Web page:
Presented at the 36th Annual Meeting of the Institute of Food Technologists. Anaheim, June 6–9, 1976.
CUTTING METHODS AFFECT FRIED CHICKEN FLAVOR AND TENDERNESS
Article first published online: 25 AUG 2006
Journal of Food Science
Volume 42, Issue 1, pages 172–173, January 1977
How to Cite
STADELMAN, W. J. and PRATT, D. E. (1977), CUTTING METHODS AFFECT FRIED CHICKEN FLAVOR AND TENDERNESS. Journal of Food Science, 42: 172–173. doi: 10.1111/j.1365-2621.1977.tb01244.x
Journal Paper No. 6269, Purdue Agricultural Experiment Station, West Lafayette, IN 47907.
Appreciation is expressed to Duncan Creations, Marion, Ind. for partial support of this study.
- Issue published online: 25 AUG 2006
- Article first published online: 25 AUG 2006
- MS received 5/17/76; revised 7/15/76; accepted 7/21/76.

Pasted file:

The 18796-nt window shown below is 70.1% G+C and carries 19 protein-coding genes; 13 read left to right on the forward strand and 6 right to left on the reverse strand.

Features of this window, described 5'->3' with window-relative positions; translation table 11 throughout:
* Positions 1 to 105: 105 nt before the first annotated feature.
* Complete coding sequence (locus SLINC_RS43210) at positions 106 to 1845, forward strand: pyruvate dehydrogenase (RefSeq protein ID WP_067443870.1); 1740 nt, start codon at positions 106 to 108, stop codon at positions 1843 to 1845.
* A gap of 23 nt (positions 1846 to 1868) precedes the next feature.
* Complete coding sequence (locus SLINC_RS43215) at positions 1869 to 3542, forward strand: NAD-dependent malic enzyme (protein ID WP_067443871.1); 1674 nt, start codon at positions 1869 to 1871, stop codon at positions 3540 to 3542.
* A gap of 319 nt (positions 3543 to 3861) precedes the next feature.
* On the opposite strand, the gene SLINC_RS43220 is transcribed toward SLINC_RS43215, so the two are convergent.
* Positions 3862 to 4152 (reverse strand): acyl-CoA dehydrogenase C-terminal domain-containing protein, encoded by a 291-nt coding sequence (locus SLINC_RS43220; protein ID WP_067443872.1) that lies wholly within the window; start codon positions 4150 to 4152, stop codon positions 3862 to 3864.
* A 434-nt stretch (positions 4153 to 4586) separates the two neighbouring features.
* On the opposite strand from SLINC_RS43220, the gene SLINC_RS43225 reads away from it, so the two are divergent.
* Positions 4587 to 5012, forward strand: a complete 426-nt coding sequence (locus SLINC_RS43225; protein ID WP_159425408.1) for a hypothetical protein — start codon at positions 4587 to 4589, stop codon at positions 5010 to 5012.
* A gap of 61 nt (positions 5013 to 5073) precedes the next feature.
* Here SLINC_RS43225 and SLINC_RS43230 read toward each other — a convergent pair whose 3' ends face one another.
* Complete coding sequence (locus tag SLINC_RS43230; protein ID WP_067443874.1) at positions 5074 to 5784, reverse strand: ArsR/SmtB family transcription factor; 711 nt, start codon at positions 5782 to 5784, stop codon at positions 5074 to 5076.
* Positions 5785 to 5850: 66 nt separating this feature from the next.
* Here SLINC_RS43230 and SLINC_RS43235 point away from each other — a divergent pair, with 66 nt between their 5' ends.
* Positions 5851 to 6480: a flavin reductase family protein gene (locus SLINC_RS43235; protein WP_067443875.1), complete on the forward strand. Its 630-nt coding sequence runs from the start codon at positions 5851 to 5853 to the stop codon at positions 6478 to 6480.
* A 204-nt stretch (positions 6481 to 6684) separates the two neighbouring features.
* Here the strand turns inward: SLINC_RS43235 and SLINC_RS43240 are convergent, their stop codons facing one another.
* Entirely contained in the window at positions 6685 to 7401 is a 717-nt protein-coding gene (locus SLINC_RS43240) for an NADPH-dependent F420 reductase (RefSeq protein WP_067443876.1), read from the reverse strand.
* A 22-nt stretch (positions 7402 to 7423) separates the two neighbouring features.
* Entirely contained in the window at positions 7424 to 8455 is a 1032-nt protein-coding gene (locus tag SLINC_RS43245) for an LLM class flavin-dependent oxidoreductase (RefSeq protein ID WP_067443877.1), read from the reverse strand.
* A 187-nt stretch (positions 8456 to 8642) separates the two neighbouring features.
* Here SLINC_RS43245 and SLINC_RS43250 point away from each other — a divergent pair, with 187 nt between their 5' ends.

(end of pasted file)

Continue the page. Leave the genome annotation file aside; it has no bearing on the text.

Experiments were conducted to determine any differences in taste, preference and tenderness of frying chicken cut-up on the patented machine and by hand using a knife, a hand-operated power knife or a band saw. All chickens were cut using a standardized nine-piece procedure. A trained sensory panel, using a triangle test in each of three tests, differentiated between the two treatments (P < 0.05). In two of the tests the preference for the patented machine cut fried chicken was highly significant (P < 0.01) and in the third test the preference was significant (P < 0.05). Tenderness of battered, breaded, fried breast muscles of chickens from the two treatment groups was determined using a Kramer shear cell on an Instron Universal Testing machine. Differences were found (P < 0.01) in both maximum shear force and modulus of elasticity. The patented machine-cut chicken required a maximum shear force of about 15% less than the hand-cut chicken.